At July’s Nerd Nite East Bay, Alice Handley will tell us why the days on our calendar fall when they do, Dan Miller will address climate change and some of the technological and policy changes that may address it, and Sharon Osterweil will talk about the history o’ crazy.
And, as usual, DJ Ion the Prize, Rebecca, and Rick will eat the carbon-neutral chocolate bunnies.
Be there and be square.
Monday 7/28 Doors at 7 pm, show at 8 The New Parkway, 474 24th St, Oakland (less than half-a-mile from the 19th St BART) $8 All Ages FB g+ Tickets
GREAT MOMENTS IN PEDANTRY: THE MODERN GIRL’S (OR GUY’S) GUIDE TO THE SEVENTH CENTURY EASTER CONTROVERSY by Alice Handley
Easter is about bunnies and chocolate and the risen Christ—and also about all sorts of very delicious medieval European theological backbiting and wrangling. The Easter controversy happened when theology, astronomy, and politics collided in the early Christian Church to create what St. Eusebius would have undoubtedly called “a hot mess.” Learn about the centuries-long struggle to define a single date and how this argument played out across church and state in Europe and the Near East—as well as how it affected the calendar we use today.
Alice Handley received a BA in History from UC Berkeley and then an M.Phil. from The University of Cambridge but then decided to get out of the fast-paced, high-stakes, big-money world of Early Medieval History to focus on things that other people on earth might conceivably care about. Currently, she writes words on the internet for a living and resides in Oakland.
HOW TO FIX CLIMATE CHANGE FOR FREE by Dan Miller
Climate change is obviously one of the greatest challenges facing civilization, yet governments (and the public) are mostly ignoring the problem. Why is that? And how bad might it get and how soon? Dan will discuss some technologies that could help the problem, and finish up by describing of a climate policy that will greatly reduce carbon pollution, boost the GDP, and create over 2 million jobs.
Dan Miller is Managing Director of The Roda Group, a Berkeley venture capital group he co-founded that is focused on cleantech. Dan is a former board member of biofuel manufacturer Solazyme, and he was previously the president of Ask Jeeves, Inc., both former Roda Group affiliate companies. Dan co-founded TCSI corporation, which became a leading provider of telecommunications software. Before that, he designed communication satellite payloads at Hughes Aircraft (now Boeing) Space & Communications.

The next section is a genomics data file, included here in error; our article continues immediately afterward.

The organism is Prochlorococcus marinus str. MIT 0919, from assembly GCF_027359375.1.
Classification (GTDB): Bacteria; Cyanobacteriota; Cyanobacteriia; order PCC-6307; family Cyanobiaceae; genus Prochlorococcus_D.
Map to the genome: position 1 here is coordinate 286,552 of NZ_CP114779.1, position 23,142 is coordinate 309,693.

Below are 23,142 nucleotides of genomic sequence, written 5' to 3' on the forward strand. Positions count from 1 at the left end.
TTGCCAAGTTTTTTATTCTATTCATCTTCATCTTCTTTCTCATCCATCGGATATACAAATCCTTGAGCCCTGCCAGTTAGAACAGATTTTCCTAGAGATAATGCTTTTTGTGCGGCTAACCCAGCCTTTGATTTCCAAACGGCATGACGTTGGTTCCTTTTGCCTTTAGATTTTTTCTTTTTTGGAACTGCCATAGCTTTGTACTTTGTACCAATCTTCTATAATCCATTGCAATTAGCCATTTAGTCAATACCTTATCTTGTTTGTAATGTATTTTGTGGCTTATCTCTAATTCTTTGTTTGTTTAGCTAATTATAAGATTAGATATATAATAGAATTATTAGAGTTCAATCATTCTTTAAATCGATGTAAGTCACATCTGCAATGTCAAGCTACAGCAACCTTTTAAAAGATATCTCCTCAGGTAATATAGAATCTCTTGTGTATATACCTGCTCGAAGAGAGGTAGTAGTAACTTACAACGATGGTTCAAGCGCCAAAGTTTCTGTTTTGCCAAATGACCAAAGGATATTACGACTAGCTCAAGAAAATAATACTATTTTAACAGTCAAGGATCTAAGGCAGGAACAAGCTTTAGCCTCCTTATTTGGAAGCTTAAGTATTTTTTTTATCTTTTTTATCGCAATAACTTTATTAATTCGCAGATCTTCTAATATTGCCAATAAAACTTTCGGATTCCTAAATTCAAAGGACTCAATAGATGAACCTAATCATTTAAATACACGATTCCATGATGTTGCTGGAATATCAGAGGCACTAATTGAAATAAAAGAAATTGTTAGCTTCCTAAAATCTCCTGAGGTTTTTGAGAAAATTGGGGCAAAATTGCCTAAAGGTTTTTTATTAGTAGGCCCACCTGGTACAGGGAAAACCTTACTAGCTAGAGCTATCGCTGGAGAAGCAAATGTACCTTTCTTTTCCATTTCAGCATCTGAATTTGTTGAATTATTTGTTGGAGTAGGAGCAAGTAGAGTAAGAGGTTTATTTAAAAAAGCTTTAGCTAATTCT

CRAZYMAKING: THE HISTORY OF MENTAL ILLNESS IN THE U.S. by Sharon Osterweil
How does a late 19th century outbreak of encephalitis affect the prognosis of people with schizophrenia today? What is an asylum and why is it different from a psychiatric hospital? Why are there so many homeless people who seem crazy? Why might my sibling/parent/friend with a serious mental illness take their medication so inconsistently? It’s tempting to think that with modern medicine, we clearly understand the causes and effects of various mental illnesses, but in fact, how mental illness is treated, who is mentally ill, and even what mental illness means has changed significantly over the past 300 years. By exploring the history of mental illness in the U.S., we’ll shed light in the darkest corners of the locked wards.
Sharon Osterweil currently works for Lifelong Medical Care—a high quality health care organization serving Oakland, Berkeley, and Richmond—on a prevention-based case management pilot program. Before returning to her native Bay Area last year, she lived in New York and provided direct services at a supportive housing agency and later studied employment among adults with severe mental illness and histories of homelessness. She conducted research on employment for her MPH thesis at Pathways to Housing, the innovators of the Housing First model.